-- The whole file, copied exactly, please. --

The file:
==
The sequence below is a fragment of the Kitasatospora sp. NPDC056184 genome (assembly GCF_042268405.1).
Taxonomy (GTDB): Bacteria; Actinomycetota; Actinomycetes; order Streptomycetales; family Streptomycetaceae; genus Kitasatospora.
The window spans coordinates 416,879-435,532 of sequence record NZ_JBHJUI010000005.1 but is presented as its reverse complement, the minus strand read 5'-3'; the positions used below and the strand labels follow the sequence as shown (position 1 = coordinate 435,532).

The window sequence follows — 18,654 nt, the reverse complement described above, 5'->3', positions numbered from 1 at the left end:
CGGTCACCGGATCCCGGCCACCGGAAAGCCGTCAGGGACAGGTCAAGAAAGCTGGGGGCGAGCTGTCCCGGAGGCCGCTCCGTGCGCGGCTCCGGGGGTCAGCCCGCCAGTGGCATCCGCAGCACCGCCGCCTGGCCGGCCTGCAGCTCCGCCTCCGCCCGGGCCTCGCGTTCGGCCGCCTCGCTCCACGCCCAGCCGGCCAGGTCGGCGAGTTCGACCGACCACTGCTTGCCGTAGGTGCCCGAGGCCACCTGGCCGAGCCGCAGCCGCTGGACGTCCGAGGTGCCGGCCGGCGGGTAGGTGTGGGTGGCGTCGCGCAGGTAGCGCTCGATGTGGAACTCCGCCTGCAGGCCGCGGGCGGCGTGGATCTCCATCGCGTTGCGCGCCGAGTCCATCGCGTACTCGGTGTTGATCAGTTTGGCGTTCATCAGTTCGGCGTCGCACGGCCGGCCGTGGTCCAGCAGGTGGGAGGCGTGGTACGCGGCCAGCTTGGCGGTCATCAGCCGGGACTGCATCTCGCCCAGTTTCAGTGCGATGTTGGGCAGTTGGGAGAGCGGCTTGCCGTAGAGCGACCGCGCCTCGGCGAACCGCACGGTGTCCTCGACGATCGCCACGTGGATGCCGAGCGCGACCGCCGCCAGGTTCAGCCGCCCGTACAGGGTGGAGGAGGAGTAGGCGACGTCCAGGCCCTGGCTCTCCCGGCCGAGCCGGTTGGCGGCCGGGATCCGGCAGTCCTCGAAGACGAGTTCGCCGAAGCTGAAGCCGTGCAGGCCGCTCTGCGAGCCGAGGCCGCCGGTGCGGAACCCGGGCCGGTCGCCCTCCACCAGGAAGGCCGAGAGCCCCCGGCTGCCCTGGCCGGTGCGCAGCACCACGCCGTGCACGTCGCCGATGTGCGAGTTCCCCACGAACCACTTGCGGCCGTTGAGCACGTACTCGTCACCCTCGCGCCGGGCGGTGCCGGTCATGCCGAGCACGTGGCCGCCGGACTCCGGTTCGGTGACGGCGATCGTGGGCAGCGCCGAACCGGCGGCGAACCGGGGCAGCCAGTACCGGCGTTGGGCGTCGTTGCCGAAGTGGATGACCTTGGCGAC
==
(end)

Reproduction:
The sequence below is a fragment of the Kitasatospora sp. NPDC056184 genome (assembly GCF_042268405.1).
Taxonomy (GTDB): Bacteria; Actinomycetota; Actinomycetes; order Streptomycetales; family Streptomycetaceae; genus Kitasatospora.
The window spans coordinates 416,879-435,532 of sequence record NZ_JBHJUI010000005.1 but is presented as its reverse complement, the minus strand read 5'-3'; the positions used below and the strand labels follow the sequence as shown (position 1 = coordinate 435,532).

The window sequence follows — 18,654 nt, the reverse complement described above, 5'->3', positions numbered from 1 at the left end:
CGGTCACCGGATCCCGGCCACCGGAAAGCCGTCAGGGACAGGTCAAGAAAGCTGGGGGCGAGCTGTCCCGGAGGCCGCTCCGTGCGCGGCTCCGGGGGTCAGCCCGCCAGTGGCATCCGCAGCACCGCCGCCTGGCCGGCCTGCAGCTCCGCCTCCGCCCGGGCCTCGCGTTCGGCCGCCTCGCTCCACGCCCAGCCGGCCAGGTCGGCGAGTTCGACCGACCACTGCTTGCCGTAGGTGCCCGAGGCCACCTGGCCGAGCCGCAGCCGCTGGACGTCCGAGGTGCCGGCCGGCGGGTAGGTGTGGGTGGCGTCGCGCAGGTAGCGCTCGATGTGGAACTCCGCCTGCAGGCCGCGGGCGGCGTGGATCTCCATCGCGTTGCGCGCCGAGTCCATCGCGTACTCGGTGTTGATCAGTTTGGCGTTCATCAGTTCGGCGTCGCACGGCCGGCCGTGGTCCAGCAGGTGGGAGGCGTGGTACGCGGCCAGCTTGGCGGTCATCAGCCGGGACTGCATCTCGCCCAGTTTCAGTGCGATGTTGGGCAGTTGGGAGAGCGGCTTGCCGTAGAGCGACCGCGCCTCGGCGAACCGCACGGTGTCCTCGACGATCGCCACGTGGATGCCGAGCGCGACCGCCGCCAGGTTCAGCCGCCCGTACAGGGTGGAGGAGGAGTAGGCGACGTCCAGGCCCTGGCTCTCCCGGCCGAGCCGGTTGGCGGCCGGGATCCGGCAGTCCTCGAAGACGAGTTCGCCGAAGCTGAAGCCGTGCAGGCCGCTCTGCGAGCCGAGGCCGCCGGTGCGGAACCCGGGCCGGTCGCCCTCCACCAGGAAGGCCGAGAGCCCCCGGCTGCCCTGGCCGGTGCGCAGCACCACGCCGTGCACGTCGCCGATGTGCGAGTTCCCCACGAACCACTTGCGGCCGTTGAGCACGTACTCGTCACCCTCGCGCCGGGCGGTGCCGGTCATGCCGAGCACGTGGCCGCCGGACTCCGGTTCGGTGACGGCGATCGTGGGCAGCGCCGAACCGGCGGCGAACCGGGGCAGCCAGTACCGGCGTTGGGCGTCGTTGCCGAAGTGGATGACCTTGGCGAC